Old Oak and Park Royal Development is one of the most well known social housing projects in the Mayor’s plan.
by Richard Allan / November 1, 2022
To meet his housing targets, Sadiq Khan must execute a plan to build 25,000 new affordable homes by the end of the current financial year.
In 2016, the Mayor of London was given a £4.82 billion grant for 116,000 new affordable homes to be completed by 2021, but extended to 2023 due to COVID. A further 35,000 homes are expected to be delivered from £4 billion of funding between 2021 and 2026, however work has not started.
London Assembly reports that 78% of the homes required under the 2021 to 2023 target have been started. But, progress is needed in order to hit the 2023 goal.
Sem Moema, chair of the London Assembly housing committee said
“Many Londoners struggle to get onto the housing ladder and affordability has worsened more than anywhere else in the country, driven largely by house prices increasing faster than earnings. In the current climate, these concerns are even more serious. But Londoners, of all ages and no matter what they earn, have the right to live in a safe, affordable and good quality home.”
Rising cost of materials, safety, and macro economic factors are hiddering the progress of the goal. Tom Copley, London’s Deputy Mayor for Housing said “the mood has never been so bleak” among stakeholders involved in the delivery of housing and that the recent “economic chaos” has had a “direct impact on our ability to deliver affordable homes for Londoners”.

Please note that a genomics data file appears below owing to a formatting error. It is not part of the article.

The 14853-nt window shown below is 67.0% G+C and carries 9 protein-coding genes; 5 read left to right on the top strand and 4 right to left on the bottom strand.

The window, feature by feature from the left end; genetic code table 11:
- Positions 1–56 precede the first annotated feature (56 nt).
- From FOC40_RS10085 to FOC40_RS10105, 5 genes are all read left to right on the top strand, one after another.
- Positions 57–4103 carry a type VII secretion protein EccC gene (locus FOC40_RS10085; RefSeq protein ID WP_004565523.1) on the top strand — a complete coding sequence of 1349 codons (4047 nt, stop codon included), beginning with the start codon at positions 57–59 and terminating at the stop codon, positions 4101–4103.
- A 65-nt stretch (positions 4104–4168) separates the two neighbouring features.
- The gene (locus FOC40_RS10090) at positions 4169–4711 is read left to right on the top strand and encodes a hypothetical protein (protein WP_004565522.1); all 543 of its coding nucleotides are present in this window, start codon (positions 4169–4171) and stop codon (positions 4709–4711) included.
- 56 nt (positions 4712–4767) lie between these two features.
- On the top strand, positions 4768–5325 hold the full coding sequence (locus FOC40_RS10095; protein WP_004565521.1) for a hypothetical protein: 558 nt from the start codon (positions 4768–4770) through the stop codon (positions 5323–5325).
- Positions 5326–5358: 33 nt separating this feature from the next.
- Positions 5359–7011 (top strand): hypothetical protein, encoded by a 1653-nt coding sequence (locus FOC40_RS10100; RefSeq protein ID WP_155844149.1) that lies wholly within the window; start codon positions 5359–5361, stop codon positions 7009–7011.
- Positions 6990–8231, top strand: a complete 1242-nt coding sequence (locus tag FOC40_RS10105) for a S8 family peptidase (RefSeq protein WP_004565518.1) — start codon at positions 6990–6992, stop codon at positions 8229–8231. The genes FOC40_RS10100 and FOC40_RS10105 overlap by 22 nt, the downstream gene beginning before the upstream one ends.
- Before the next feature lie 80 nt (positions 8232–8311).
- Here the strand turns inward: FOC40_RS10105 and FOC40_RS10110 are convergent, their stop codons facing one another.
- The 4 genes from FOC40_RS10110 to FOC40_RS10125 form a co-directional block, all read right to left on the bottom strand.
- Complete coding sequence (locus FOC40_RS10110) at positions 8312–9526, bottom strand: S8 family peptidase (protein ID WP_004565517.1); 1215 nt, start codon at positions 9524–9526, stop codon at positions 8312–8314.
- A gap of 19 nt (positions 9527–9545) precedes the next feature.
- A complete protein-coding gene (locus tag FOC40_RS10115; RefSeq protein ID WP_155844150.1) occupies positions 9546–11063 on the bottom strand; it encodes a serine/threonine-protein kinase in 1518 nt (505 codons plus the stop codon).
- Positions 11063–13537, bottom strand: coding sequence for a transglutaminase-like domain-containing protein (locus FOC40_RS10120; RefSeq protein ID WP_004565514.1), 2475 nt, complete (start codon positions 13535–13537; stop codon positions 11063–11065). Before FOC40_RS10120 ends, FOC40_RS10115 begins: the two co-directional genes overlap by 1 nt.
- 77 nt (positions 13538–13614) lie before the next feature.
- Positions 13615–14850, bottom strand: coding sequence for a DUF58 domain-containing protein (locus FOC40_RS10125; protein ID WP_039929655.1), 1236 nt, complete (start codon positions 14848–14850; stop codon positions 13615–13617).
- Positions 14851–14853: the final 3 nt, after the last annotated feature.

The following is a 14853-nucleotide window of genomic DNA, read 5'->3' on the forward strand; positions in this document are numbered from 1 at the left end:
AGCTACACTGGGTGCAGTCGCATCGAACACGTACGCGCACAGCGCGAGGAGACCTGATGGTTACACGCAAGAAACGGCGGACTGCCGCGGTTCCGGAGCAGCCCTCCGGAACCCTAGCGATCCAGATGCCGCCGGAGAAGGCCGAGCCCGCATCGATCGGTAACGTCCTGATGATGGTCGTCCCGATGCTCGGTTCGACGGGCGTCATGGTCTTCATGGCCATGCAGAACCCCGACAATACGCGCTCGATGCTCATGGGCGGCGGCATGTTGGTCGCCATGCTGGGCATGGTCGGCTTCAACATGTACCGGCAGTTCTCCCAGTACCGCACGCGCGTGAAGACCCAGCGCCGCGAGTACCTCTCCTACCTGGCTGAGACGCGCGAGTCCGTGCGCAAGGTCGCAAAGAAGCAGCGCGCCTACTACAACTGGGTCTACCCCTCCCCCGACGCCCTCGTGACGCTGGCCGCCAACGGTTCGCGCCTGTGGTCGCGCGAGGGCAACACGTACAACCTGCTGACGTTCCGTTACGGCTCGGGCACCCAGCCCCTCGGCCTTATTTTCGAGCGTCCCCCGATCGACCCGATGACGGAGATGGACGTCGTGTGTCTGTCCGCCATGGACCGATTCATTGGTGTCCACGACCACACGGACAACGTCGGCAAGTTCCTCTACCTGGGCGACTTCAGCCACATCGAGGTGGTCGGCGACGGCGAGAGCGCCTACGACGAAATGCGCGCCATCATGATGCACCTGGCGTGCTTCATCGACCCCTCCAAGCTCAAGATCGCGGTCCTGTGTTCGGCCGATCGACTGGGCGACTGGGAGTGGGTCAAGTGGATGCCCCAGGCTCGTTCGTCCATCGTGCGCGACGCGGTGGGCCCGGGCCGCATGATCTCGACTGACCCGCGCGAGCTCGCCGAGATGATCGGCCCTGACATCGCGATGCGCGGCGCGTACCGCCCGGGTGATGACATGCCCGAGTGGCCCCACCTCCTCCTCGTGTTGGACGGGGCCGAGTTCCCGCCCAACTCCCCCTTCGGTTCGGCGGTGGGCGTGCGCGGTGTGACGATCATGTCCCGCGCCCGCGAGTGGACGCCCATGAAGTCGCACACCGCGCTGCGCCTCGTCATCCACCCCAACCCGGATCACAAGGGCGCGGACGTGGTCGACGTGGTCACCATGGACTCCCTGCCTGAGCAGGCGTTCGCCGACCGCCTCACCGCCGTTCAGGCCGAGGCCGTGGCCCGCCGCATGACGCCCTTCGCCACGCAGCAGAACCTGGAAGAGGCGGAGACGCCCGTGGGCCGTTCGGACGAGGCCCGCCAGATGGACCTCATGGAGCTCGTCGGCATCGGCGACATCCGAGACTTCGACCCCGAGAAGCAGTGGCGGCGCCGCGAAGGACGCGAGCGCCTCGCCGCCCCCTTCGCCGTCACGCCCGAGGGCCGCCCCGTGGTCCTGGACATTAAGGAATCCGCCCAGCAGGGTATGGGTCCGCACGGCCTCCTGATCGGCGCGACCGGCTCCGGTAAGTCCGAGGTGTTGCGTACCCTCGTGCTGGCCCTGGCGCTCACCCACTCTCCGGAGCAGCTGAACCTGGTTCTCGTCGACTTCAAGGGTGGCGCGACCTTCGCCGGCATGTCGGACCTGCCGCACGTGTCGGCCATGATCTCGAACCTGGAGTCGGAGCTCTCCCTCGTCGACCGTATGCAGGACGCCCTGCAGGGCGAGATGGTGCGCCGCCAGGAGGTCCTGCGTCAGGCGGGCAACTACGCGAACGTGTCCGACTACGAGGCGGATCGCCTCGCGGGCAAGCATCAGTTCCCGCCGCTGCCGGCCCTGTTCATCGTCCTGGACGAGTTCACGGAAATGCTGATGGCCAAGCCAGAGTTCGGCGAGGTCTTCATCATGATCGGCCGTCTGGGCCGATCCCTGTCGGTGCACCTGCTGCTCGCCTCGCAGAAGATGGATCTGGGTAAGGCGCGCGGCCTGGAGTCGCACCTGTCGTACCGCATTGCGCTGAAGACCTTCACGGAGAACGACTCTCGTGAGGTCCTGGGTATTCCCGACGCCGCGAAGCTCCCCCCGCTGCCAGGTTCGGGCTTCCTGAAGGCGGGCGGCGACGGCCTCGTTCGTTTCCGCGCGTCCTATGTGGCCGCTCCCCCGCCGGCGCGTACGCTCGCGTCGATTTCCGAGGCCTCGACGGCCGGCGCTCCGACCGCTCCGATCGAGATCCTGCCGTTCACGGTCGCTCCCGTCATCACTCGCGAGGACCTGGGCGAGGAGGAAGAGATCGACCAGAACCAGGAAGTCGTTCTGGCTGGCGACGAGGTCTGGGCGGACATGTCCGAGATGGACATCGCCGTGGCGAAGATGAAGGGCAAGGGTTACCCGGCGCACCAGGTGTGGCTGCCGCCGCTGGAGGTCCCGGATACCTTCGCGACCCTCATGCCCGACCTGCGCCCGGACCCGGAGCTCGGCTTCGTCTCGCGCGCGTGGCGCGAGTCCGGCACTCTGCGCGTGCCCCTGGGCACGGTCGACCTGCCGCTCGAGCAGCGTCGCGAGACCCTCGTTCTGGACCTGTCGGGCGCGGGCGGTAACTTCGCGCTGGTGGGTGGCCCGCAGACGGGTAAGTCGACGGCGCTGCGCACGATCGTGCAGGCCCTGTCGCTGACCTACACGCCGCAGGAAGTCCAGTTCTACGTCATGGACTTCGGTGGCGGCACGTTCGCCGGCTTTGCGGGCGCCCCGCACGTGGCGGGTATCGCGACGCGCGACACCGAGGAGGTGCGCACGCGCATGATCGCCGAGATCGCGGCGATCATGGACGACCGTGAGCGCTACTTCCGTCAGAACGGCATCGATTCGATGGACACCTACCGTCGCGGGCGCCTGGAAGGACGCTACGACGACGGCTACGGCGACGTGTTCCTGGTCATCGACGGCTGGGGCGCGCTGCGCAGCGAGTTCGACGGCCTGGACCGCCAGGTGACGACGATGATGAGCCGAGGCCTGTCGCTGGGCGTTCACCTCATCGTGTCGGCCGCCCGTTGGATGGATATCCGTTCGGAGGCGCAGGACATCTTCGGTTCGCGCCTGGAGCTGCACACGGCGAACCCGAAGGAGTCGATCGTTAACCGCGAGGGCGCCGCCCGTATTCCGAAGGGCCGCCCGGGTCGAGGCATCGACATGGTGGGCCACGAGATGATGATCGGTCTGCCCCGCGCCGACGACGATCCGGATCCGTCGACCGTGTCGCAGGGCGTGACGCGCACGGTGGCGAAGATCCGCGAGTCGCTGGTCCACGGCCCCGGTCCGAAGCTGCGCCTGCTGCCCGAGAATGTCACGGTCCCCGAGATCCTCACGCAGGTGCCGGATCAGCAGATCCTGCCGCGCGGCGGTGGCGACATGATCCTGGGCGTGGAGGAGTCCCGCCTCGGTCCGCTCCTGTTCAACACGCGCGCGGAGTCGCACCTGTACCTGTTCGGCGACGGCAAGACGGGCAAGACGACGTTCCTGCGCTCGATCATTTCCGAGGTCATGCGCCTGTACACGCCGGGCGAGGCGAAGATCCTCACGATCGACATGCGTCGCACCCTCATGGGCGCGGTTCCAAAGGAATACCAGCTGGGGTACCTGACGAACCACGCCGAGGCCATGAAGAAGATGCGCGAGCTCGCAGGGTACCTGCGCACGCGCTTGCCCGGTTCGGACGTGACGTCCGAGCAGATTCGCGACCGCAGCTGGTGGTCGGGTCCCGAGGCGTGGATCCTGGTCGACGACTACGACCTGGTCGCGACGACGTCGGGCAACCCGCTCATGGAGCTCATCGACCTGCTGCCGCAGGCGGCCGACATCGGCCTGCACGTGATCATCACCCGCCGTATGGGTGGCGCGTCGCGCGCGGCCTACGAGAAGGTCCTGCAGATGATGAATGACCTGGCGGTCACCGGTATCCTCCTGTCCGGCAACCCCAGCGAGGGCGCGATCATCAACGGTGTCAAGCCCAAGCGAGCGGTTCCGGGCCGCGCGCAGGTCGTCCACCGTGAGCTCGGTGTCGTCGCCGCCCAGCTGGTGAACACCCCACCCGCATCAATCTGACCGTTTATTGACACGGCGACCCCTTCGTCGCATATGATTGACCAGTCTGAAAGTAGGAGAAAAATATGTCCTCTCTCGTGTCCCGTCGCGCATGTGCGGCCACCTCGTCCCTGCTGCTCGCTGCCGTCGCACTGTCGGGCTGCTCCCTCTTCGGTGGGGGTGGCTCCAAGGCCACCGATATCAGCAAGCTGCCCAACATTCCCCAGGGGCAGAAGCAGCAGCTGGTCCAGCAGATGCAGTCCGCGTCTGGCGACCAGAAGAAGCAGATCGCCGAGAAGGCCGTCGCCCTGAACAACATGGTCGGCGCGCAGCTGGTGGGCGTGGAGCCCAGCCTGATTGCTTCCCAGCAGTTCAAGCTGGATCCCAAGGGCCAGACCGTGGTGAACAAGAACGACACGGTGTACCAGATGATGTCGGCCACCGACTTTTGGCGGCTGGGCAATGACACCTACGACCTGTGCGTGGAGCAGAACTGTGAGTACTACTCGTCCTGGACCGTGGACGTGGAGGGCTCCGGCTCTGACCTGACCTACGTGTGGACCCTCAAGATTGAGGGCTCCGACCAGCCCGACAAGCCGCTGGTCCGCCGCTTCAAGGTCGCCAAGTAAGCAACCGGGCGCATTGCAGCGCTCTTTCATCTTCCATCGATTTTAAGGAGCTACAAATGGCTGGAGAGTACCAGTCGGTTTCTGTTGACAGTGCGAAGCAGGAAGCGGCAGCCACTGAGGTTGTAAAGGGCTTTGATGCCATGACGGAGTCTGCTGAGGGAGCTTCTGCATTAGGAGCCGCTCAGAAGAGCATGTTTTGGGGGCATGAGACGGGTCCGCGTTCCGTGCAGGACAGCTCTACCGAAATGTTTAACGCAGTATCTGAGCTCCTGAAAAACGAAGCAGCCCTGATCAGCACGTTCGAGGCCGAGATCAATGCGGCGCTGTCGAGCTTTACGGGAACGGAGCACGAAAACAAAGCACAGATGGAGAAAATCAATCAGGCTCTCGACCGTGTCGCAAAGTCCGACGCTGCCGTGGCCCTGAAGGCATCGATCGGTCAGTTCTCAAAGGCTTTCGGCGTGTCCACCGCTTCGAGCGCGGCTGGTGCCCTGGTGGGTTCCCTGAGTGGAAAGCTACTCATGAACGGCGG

Old Oak and Park Royal Development is one of the most well known social housing projects in the Mayor’s plan. The project is responsible for regenerating 650 hectares including the common land area of Old Oak Common and the industrial Park Royal site in West London. Plans are in place for the construction of 24,000 homes in Old Oak, consisting of a mixture of house types and tenures, along with opportunities for a minimum of 1,500 new homes to be built in non-industrial areas in Park Royal.
Lendlease have been working with local authorities on many social housing projects. A spokesperson said “While we will continue to work in partnership with other major housing associations, we believe it will make delivery of our pipeline more resilient. It will also help us access new equity investment, which will ultimately allow us to deliver more affordable homes at greater speed, and in more diverse places and communities.”